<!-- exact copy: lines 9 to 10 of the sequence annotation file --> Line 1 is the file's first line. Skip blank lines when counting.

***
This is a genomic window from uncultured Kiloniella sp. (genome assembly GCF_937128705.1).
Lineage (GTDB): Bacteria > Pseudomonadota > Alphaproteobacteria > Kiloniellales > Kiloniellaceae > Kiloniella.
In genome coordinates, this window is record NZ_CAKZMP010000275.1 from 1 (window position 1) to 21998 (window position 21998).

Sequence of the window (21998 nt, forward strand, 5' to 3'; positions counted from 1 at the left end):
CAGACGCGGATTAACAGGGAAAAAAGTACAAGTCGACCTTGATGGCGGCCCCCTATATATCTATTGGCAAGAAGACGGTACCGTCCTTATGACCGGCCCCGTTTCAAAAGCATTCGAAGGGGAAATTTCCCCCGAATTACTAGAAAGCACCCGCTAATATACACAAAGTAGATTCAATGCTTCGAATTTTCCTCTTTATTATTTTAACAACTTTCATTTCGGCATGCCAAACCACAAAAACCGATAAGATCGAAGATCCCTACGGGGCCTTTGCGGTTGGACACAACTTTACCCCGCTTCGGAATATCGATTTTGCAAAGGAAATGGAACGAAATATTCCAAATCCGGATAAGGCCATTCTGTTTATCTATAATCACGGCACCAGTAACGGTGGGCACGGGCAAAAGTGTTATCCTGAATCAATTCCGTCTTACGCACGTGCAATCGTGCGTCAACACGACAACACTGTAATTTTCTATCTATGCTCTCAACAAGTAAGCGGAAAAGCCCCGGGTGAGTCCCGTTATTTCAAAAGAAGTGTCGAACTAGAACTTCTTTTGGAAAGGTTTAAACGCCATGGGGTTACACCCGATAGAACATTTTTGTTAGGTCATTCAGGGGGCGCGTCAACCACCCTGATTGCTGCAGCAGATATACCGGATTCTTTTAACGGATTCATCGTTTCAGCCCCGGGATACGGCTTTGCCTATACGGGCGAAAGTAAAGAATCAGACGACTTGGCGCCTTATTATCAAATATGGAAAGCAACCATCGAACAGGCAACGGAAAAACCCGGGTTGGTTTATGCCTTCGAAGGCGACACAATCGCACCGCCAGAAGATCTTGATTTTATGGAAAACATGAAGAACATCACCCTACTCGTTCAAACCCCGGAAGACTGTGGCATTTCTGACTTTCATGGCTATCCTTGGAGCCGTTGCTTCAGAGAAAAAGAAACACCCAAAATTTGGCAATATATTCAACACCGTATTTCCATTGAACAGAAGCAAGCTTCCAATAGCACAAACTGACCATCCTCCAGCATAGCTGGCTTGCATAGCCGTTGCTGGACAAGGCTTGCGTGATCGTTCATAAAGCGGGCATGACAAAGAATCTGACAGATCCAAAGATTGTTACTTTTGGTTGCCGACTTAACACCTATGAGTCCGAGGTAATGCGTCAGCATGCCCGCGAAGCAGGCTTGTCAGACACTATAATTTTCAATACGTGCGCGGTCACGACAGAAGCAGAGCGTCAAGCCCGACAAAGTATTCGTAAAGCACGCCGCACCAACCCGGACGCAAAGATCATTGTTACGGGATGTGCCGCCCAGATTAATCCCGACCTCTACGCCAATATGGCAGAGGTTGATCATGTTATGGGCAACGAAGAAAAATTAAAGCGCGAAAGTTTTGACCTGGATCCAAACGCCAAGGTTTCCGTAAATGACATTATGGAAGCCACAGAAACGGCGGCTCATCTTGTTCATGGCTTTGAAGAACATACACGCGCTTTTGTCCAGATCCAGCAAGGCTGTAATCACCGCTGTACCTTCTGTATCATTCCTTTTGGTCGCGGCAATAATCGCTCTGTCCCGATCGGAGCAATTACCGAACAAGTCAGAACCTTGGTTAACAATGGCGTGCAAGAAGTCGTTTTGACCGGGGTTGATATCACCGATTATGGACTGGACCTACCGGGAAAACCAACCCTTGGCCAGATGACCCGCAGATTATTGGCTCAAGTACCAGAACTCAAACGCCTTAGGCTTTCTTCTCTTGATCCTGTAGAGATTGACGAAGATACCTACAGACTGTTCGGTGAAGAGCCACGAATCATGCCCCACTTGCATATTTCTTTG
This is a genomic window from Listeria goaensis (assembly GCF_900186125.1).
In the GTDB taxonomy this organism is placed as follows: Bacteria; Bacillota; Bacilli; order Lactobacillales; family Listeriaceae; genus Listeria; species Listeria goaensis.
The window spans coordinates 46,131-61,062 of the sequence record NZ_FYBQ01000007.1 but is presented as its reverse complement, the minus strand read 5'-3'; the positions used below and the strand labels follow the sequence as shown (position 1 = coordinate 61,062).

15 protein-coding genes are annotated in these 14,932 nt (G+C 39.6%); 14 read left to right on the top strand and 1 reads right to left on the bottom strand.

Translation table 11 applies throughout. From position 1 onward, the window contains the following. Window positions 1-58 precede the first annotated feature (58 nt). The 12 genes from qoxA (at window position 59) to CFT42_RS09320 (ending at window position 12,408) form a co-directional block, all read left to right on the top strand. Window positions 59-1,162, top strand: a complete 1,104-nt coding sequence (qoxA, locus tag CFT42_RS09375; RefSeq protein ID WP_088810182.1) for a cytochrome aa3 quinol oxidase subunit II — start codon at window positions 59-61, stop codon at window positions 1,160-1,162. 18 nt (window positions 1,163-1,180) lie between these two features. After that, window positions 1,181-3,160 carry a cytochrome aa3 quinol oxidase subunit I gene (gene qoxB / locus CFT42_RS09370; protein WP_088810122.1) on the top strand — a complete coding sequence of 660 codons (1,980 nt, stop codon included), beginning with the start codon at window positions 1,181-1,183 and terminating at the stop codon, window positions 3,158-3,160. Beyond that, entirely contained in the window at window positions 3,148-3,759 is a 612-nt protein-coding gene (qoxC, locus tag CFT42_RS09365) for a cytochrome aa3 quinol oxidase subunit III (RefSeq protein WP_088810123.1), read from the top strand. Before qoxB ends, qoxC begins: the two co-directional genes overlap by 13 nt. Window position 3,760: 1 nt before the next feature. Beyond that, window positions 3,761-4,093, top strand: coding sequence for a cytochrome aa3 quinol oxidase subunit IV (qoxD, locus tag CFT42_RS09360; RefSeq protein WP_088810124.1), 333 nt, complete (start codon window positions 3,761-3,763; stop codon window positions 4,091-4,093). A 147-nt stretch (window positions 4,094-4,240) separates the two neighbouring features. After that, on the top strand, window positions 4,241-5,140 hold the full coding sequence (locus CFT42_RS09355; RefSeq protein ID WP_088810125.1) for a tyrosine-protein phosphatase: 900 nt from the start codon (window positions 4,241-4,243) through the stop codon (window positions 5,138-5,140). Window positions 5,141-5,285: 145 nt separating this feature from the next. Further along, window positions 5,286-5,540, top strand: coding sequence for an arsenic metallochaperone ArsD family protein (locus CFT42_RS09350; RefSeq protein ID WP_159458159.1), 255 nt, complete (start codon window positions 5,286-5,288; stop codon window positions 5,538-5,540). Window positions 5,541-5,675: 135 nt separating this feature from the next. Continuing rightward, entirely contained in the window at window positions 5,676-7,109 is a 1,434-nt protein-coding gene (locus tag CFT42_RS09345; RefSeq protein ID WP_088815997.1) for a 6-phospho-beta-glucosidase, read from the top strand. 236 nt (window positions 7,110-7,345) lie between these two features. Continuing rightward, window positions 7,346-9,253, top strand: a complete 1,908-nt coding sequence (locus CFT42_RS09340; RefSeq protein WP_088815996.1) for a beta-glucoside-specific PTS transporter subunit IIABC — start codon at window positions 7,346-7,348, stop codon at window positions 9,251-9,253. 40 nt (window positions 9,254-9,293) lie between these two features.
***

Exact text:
15 protein-coding genes are annotated in these 14,932 nt (G+C 39.6%); 14 read left to right on the top strand and 1 reads right to left on the bottom strand.

Translation table 11 applies throughout. From position 1 onward, the window contains the following. Window positions 1-58 precede the first annotated feature (58 nt). The 12 genes from qoxA (at window position 59) to CFT42_RS09320 (ending at window position 12,408) form a co-directional block, all read left to right on the top strand. Window positions 59-1,162, top strand: a complete 1,104-nt coding sequence (qoxA, locus tag CFT42_RS09375; RefSeq protein ID WP_088810182.1) for a cytochrome aa3 quinol oxidase subunit II — start codon at window positions 59-61, stop codon at window positions 1,160-1,162. 18 nt (window positions 1,163-1,180) lie between these two features. After that, window positions 1,181-3,160 carry a cytochrome aa3 quinol oxidase subunit I gene (gene qoxB / locus CFT42_RS09370; protein WP_088810122.1) on the top strand — a complete coding sequence of 660 codons (1,980 nt, stop codon included), beginning with the start codon at window positions 1,181-1,183 and terminating at the stop codon, window positions 3,158-3,160. Beyond that, entirely contained in the window at window positions 3,148-3,759 is a 612-nt protein-coding gene (qoxC, locus tag CFT42_RS09365) for a cytochrome aa3 quinol oxidase subunit III (RefSeq protein WP_088810123.1), read from the top strand. Before qoxB ends, qoxC begins: the two co-directional genes overlap by 13 nt. Window position 3,760: 1 nt before the next feature. Beyond that, window positions 3,761-4,093, top strand: coding sequence for a cytochrome aa3 quinol oxidase subunit IV (qoxD, locus tag CFT42_RS09360; RefSeq protein WP_088810124.1), 333 nt, complete (start codon window positions 3,761-3,763; stop codon window positions 4,091-4,093). A 147-nt stretch (window positions 4,094-4,240) separates the two neighbouring features. After that, on the top strand, window positions 4,241-5,140 hold the full coding sequence (locus CFT42_RS09355; RefSeq protein ID WP_088810125.1) for a tyrosine-protein phosphatase: 900 nt from the start codon (window positions 4,241-4,243) through the stop codon (window positions 5,138-5,140). Window positions 5,141-5,285: 145 nt separating this feature from the next. Further along, window positions 5,286-5,540, top strand: coding sequence for an arsenic metallochaperone ArsD family protein (locus CFT42_RS09350; RefSeq protein ID WP_159458159.1), 255 nt, complete (start codon window positions 5,286-5,288; stop codon window positions 5,538-5,540). Window positions 5,541-5,675: 135 nt separating this feature from the next. Continuing rightward, entirely contained in the window at window positions 5,676-7,109 is a 1,434-nt protein-coding gene (locus tag CFT42_RS09345; RefSeq protein ID WP_088815997.1) for a 6-phospho-beta-glucosidase, read from the top strand. 236 nt (window positions 7,110-7,345) lie between these two features. Continuing rightward, window positions 7,346-9,253, top strand: a complete 1,908-nt coding sequence (locus CFT42_RS09340; RefSeq protein WP_088815996.1) for a beta-glucoside-specific PTS transporter subunit IIABC — start codon at window positions 7,346-7,348, stop codon at window positions 9,251-9,253. 40 nt (window positions 9,254-9,293) lie between these two features.